‘Take Out Their Families’: Trump, Terrorists and Overly Broad Rules of Engagement

‘Take Out Their Families’: Trump, Terrorists and Overly Broad Rules of Engagement
Al-Shabab fighters march with their weapons during military exercises on the outskirts of Mogadishu, Somalia, Feb. 17, 2011 (AP photo by Mohamed Sheikh Nor).

On the campaign trail, candidate Donald Trump said that to defeat the self-proclaimed Islamic State, the United States had to “take out their families.” As president, his attitude hasn’t changed. According to an account in The Washington Post, Trump was shown footage of a CIA drone strike in which the operators had refrained from firing “until the target had wandered away from a house with his family inside.” Trump reportedly asked, “Why did you wait?”

Collective punishment is not only morally depraved, it is also illegal and counterproductive. But while Trump’s drone comments rightfully deserve scrutiny, most reactions to them miss an important point. U.S. targeting practices and policies already fail the tests of international law and strategic logic—and that’s without a formal decision to permit the deliberate targeting of spouses and children of terrorist suspects.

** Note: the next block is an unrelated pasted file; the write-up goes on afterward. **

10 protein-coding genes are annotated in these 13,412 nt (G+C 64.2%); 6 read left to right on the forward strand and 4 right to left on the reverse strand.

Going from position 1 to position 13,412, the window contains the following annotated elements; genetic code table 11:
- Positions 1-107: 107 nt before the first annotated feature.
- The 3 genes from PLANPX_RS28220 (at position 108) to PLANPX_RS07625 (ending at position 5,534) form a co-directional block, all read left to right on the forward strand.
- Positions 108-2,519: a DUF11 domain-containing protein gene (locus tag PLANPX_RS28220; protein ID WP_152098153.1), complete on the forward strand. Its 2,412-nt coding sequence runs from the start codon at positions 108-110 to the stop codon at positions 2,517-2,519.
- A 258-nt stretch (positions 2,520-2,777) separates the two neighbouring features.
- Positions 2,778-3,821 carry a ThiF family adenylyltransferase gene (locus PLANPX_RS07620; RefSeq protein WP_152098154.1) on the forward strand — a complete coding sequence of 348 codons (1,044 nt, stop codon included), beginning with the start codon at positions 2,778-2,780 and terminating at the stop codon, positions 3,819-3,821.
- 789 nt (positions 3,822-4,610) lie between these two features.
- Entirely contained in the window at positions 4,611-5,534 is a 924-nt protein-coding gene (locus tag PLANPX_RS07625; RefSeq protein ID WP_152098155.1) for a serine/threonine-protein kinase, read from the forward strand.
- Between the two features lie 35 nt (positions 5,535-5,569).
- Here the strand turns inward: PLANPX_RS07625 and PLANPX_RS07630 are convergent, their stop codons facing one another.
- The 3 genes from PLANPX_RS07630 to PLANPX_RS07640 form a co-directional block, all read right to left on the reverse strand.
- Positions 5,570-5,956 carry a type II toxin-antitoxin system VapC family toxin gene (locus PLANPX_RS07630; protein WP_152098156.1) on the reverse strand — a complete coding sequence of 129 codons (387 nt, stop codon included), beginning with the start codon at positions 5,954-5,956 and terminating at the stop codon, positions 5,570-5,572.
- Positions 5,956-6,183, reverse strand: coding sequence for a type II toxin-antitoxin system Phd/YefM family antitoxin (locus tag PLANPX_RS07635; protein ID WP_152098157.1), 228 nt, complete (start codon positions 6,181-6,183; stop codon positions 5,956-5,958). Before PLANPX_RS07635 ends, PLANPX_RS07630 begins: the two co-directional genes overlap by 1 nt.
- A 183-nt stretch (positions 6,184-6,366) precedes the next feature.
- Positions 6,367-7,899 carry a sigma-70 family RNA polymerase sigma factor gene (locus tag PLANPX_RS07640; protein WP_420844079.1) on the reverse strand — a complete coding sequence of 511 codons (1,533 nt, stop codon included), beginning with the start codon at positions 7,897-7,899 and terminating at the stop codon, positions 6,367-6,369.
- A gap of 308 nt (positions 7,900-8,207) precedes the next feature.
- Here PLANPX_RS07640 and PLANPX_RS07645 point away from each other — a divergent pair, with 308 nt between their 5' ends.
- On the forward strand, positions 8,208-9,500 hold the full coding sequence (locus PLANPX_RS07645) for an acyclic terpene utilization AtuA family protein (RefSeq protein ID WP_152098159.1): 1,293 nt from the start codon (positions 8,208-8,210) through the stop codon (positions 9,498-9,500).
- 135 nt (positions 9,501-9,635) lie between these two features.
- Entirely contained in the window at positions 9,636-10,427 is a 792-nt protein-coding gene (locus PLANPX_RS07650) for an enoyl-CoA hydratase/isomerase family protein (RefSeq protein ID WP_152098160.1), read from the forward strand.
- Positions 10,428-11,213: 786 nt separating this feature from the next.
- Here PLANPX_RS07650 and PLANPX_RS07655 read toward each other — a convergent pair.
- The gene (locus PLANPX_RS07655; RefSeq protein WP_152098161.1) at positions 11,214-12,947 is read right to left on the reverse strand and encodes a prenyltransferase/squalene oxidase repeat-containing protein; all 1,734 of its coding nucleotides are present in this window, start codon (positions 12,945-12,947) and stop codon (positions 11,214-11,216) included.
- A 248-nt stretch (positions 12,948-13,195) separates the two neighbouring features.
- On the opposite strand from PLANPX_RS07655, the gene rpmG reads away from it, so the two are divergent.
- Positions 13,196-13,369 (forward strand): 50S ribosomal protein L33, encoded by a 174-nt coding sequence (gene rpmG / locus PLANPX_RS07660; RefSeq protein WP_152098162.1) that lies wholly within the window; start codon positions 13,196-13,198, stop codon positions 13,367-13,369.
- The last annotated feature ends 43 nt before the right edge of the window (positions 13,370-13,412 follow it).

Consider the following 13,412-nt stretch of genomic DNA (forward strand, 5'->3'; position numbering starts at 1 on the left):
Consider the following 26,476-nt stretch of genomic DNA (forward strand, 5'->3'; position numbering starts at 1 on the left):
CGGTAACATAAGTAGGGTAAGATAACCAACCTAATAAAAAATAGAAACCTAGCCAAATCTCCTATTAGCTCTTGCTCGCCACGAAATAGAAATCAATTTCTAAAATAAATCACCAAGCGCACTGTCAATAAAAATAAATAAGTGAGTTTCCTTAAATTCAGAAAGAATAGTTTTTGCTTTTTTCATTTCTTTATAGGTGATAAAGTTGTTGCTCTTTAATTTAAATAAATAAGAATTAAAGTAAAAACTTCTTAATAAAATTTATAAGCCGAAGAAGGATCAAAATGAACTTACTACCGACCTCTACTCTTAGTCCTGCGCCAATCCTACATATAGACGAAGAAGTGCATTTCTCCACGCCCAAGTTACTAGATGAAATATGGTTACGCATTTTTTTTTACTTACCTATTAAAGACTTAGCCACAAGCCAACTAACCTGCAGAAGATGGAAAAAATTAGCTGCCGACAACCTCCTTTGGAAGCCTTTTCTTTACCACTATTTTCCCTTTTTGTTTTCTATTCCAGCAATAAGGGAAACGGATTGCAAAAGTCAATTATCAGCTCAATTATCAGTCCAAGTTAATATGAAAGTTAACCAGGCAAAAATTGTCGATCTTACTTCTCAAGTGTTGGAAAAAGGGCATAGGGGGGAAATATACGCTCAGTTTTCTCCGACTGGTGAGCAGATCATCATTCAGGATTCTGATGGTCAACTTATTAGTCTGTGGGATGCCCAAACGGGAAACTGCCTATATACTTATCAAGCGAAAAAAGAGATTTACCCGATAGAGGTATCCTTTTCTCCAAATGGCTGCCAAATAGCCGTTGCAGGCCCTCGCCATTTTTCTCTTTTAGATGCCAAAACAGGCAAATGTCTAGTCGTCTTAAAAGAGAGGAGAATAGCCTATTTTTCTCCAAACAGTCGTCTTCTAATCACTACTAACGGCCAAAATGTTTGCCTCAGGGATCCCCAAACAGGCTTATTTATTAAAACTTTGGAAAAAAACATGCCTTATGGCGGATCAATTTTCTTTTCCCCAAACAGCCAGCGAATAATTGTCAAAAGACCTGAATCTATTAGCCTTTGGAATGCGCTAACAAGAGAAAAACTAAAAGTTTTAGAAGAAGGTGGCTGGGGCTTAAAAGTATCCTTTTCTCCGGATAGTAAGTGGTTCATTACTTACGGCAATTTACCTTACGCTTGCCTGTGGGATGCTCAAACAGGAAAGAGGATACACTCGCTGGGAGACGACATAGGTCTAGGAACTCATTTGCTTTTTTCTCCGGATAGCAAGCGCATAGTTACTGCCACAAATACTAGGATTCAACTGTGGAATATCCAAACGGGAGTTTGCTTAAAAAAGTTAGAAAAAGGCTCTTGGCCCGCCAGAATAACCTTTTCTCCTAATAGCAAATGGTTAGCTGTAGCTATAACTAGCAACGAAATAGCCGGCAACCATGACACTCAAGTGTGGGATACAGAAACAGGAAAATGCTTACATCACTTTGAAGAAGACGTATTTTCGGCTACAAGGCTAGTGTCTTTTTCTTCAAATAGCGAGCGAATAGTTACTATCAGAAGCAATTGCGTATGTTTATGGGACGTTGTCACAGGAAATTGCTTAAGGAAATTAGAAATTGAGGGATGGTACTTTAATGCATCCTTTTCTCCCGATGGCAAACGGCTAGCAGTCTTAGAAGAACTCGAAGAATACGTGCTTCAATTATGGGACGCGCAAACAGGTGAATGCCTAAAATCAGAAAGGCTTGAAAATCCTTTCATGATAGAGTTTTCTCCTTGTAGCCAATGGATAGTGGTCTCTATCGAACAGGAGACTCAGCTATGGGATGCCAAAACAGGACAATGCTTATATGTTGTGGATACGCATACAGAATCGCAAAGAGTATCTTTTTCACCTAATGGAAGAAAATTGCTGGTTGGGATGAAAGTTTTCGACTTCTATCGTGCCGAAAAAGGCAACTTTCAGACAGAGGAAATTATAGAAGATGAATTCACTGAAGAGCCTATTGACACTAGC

The distinction between civilian and combatant, including in regard to terrorists’ families, is a fundamental and universally recognized part of the law of war. Without it, the very concept of war crimes, which has protected civilians from the worst ravages of war since the Geneva Conventions were revised in the wake of the Holocaust, would all but disappear. The U.S. government should distinguish between terrorist targets and their families because killing innocent men, women and children who take no part in hostilities and pose no threat is not only murder, but anathema to American values. Counterterrorism experts such as Paul Pillar understand that the U.S. and its allies cannot kill their way to victory over terrorism.

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